The flight of our eldest three children from the nest left Lily, the baby of our family, holding together the mother lode of mother. She’s was a good kid – quite mature for only almost sixteen. But then she had the luxury of being witness to half a decade of adolescent angst, first loves, soul crushing rejections, minor criminal activity and mood swings in our lively home. As a result, at sixteen she was a fairly responsible girl. Her siblings recognized that, and in their absence they handed her a hefty assignment: take time out from hang’n with your friends, and allow mommy to mommy-you. It might keep a check on her email-stalking. (I hadn’t discovered texting yet.)
Lily would call at the end of a chilly school day and ask me for a lift home. My deal always was that I would help them get to school – I was at home with a car in a household struck with early morning tardiness – but they had to find their way home from classes on their own. When Lily called for a ride I’d perform the obligatory hemming and hawing, especially if she’d caught me half way across the city, and then I’d easily give in. Or after she’d headed downtown with friends to hunt for the newest must-have alternative rock CD, or to peruse the vintage clothing shops, she would phone and ask if I was hungry. Did I want her to grab us a table at that Latin place on Fourth Street we like, or maybe the coffee shop on Thirty-third with the nachos and good lattés, so that she could tell me how her day went?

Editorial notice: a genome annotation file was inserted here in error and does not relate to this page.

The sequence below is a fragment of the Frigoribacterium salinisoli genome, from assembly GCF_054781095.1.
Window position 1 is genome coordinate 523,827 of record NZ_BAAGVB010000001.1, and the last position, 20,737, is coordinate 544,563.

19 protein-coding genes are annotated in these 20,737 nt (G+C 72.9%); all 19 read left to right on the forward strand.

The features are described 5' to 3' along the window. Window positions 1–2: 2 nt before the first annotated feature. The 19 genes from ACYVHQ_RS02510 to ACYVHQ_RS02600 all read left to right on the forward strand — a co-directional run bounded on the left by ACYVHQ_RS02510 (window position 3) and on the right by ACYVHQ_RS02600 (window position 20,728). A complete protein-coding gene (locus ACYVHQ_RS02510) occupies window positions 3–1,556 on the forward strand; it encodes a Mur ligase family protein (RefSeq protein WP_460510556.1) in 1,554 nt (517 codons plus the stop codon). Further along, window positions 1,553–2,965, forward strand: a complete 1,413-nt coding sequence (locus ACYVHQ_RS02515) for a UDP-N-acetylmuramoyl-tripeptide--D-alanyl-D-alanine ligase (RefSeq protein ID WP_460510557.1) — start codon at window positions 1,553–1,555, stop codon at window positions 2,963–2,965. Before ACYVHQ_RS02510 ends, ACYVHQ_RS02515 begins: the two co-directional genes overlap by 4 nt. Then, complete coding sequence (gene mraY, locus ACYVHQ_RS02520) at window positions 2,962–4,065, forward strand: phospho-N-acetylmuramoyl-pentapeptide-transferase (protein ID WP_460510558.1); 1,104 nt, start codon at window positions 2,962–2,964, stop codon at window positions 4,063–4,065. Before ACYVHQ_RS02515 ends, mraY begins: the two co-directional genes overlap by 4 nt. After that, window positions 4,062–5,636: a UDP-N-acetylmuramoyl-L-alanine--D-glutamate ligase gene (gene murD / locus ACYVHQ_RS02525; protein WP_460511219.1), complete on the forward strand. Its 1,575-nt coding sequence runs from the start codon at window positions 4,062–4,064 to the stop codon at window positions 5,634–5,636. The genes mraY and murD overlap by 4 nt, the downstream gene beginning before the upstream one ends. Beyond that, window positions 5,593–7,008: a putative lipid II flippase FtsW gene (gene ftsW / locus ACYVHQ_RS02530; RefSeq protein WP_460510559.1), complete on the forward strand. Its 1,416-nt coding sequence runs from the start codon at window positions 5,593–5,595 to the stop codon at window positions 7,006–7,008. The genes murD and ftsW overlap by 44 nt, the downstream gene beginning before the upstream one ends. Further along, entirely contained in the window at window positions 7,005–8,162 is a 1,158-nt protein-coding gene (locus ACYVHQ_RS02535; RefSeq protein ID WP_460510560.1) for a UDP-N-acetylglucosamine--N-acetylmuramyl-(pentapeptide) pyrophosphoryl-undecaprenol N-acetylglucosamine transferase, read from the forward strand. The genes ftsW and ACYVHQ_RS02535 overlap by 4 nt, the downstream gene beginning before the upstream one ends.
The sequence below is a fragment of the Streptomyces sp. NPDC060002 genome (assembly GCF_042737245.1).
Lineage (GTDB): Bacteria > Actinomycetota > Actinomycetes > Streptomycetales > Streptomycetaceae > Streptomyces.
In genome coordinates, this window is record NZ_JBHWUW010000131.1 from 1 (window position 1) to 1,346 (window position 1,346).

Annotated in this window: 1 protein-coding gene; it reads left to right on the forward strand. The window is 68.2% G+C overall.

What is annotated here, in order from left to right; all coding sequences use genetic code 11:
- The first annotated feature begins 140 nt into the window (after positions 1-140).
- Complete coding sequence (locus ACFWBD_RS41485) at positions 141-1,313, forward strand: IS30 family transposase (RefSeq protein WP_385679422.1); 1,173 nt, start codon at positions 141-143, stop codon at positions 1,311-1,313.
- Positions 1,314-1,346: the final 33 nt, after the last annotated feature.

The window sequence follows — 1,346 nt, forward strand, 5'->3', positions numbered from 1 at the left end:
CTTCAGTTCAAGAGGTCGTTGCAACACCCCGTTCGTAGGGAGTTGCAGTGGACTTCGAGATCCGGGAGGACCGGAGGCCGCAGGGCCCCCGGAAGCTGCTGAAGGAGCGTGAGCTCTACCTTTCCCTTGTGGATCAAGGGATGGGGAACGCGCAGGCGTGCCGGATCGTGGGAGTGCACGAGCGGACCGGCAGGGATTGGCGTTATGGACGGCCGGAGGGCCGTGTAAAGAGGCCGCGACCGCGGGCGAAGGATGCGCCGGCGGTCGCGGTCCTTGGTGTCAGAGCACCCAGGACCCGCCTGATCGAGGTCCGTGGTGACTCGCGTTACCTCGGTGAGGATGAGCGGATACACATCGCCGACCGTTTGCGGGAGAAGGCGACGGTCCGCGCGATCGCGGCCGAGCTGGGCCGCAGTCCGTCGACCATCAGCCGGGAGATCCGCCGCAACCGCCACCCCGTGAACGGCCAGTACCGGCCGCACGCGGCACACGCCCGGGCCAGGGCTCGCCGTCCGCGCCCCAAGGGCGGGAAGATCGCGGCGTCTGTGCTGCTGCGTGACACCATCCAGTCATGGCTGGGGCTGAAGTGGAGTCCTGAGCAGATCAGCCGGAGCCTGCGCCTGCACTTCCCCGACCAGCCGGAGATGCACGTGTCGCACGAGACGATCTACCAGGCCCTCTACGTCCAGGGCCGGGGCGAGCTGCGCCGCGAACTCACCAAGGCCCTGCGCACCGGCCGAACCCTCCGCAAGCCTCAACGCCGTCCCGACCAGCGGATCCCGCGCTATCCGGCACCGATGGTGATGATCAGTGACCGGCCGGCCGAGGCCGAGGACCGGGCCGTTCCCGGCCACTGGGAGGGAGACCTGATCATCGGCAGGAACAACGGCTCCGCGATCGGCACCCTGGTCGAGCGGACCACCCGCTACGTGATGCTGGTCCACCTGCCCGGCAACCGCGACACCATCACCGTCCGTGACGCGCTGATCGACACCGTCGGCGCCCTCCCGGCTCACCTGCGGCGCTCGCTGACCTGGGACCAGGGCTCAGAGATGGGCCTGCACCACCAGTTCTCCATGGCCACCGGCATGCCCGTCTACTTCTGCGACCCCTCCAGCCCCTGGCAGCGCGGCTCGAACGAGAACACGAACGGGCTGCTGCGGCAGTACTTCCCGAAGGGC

There was a time back when three or four of them were still living at home, when I would have been too busy racing between after school activities to indulge one of them with a slow meal in a nice setting. I suppose no one was inviting me to do that back then either, though. No one was on Assignment Mom.
I’ve been known to direct the rest of the family to be cautious of how we treat the baby of our clan, “Don’t pamper her. You’re not doing her any favours,” I’d say. But the tables had turned on me. One afternoon Lily overheard me joking with a good friend, none of whose kids had flown the coop yet. “This is what I suspect happened,” I conjured, “when Lily’s siblings made their whirlwind visits home at Thanksgiving, they took their baby sister aside, and to keep the swarms of my emails to the away kids at bay, they’d whispered to her, “Do us a favour, Lily. Indulge Mom once in a while. Let her buy you lunch. Tell her all your troubles. Pamper her. Really, it’s good for her – and us.” In response to my friend’s laughter Lily stuck her head into the kitchen and categorically told me that our mid-week dates were always her idea, and that nobody had to make her hang out with her mom.
And in fact, those dates on Fourth St. or Thirty-third with my dramatic youngest detailing her day, while we sipped virgin Margaritas or steaming lattes, were occasions I wouldn’t have forsaken for all the world. The truth was that Assignment Mom, voluntary or not, worked for both of us.